How to establish a second home for kids after divorce

On Behalf of | Jan 10, 2019 | Custody And Parenting Time |

Moving into a new home after your divorce can be stressful. If you are feeling stressed as a new parent, imagine how your kids will be feeling when they begin to live in a place they are not familiar with. Every child may feel different about this new experience. Some will see it as a new adventure and a new place to explore and have fun. Others will not feel comfortable being taken from what they know and may have a harder time adjusting.

Even the kids that are excited about the move may soon begin to feel confused and frustrated at a new place when they realize the stay is more long-term than short-term. To assist with the acclimation of a new second home for both you and your children, here are some ideas that can help you and your children become comfortably with this new normal.

Include the children – If you are in the middle of looking for a new place to live and you are down to two or three choices, let the kids also look at the homes. They may discover something through their eyes that you did not notice. Also, let them be involved in picking out new furniture, beds and other items that will go into the new home. This will provide a much stronger sense of “their” home.

Include favorite personal items – The more you can make the new home have the familiarity of the old home the better. One thing you will not want to happen is for the children to constantly be hauling favorite items back and forth between the two homes. This may mean you need to purchase an additional video game machine, music players, toys or sports equipment.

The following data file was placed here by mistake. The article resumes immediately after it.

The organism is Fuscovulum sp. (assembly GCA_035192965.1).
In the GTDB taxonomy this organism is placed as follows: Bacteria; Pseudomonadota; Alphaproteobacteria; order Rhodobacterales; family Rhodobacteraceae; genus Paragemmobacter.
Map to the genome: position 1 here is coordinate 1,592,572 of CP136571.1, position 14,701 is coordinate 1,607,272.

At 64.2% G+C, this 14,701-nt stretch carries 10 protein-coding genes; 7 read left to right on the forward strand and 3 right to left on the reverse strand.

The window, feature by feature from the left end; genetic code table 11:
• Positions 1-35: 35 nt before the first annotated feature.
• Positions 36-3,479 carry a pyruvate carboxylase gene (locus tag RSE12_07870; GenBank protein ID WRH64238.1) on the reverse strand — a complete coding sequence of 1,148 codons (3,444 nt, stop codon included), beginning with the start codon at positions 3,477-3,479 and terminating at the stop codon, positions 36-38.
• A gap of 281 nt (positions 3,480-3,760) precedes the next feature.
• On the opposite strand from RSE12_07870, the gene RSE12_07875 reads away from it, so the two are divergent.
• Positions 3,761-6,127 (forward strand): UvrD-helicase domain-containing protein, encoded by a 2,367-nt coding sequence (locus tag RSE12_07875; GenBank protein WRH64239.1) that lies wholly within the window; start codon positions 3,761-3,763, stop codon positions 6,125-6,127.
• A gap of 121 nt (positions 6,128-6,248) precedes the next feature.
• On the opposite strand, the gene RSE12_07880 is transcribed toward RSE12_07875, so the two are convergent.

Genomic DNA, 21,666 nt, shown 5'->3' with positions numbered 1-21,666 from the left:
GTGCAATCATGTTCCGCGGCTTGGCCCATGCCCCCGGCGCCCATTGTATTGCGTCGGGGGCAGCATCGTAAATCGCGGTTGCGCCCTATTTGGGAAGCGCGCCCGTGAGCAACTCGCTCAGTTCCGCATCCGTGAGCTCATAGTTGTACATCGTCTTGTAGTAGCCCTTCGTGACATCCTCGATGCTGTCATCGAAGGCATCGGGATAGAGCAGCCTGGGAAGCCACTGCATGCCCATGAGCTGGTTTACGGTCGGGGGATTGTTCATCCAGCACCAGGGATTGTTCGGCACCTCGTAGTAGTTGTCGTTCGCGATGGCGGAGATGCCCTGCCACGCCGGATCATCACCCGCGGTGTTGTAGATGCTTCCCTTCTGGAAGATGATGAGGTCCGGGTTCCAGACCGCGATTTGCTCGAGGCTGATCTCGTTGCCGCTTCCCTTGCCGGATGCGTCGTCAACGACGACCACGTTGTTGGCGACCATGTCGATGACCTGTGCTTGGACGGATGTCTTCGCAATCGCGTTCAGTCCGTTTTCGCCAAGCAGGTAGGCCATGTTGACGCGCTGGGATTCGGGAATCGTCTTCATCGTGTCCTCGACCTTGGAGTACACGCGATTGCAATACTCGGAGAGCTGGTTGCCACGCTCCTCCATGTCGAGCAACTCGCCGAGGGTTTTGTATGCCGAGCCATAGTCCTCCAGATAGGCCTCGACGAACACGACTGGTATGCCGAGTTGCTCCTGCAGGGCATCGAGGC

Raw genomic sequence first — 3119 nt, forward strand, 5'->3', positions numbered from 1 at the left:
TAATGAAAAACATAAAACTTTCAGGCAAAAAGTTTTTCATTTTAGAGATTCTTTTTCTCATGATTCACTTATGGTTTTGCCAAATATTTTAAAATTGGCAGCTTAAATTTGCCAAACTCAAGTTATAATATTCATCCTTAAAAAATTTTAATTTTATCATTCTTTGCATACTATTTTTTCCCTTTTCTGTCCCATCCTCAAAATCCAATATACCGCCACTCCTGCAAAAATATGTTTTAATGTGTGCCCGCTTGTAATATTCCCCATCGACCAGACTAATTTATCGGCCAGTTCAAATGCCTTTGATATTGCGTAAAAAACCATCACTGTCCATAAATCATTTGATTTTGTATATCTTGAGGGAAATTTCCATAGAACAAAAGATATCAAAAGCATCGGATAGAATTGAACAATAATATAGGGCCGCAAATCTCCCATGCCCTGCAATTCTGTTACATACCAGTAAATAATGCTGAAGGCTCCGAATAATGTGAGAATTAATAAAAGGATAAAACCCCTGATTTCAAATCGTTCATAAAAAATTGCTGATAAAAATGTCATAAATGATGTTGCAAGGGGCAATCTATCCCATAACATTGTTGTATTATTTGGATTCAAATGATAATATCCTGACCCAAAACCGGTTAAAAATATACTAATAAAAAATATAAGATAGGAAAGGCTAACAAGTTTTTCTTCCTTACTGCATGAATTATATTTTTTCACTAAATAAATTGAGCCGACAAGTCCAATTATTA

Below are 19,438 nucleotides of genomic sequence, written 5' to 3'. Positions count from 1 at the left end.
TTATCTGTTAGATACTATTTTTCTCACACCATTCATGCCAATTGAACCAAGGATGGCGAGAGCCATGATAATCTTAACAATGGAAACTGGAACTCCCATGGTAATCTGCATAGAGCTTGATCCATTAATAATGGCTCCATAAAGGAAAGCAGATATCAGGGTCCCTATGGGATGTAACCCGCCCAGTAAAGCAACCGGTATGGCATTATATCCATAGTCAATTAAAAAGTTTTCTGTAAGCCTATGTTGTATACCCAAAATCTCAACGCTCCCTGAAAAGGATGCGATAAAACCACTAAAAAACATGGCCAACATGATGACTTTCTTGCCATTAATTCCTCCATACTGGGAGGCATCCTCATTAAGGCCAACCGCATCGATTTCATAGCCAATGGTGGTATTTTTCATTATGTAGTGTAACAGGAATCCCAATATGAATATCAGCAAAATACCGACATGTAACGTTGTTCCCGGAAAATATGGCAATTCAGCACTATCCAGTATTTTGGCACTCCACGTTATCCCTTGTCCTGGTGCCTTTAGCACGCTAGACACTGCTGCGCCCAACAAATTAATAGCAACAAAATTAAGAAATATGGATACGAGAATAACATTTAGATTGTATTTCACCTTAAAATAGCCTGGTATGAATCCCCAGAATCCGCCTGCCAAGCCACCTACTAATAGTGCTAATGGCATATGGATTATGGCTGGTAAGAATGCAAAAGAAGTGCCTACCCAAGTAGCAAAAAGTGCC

You do not need to compete – You may have an instinct to find a wonderful place to live and decorate it to the hilt. If you are doing this to impress your children and make it more enticing for them to want to spend time with you, then you may be wasting money. Kids will want to be with their parents regardless of where they are staying, and they will want a place that is comfortable and familiar with them. Placing them in an environment they are not used to may do more harm than good.

Establish rules for both homes – Stating the same rules at each residence will give the children a good sense that each place is their home. For example, each home should require homework to be done by the same time, bedtime should be the same at both homes and there should be a rule of not asking one parent for permission to do something and then doing it at the other parent’s home.

The idea of finding a second home after being in a larger place with family can be daunting, especially when you need to create a second home for your children. While there may be a little time of adjustment, if you work to make your new home both comfortable and familiar, you and your children should be just fine.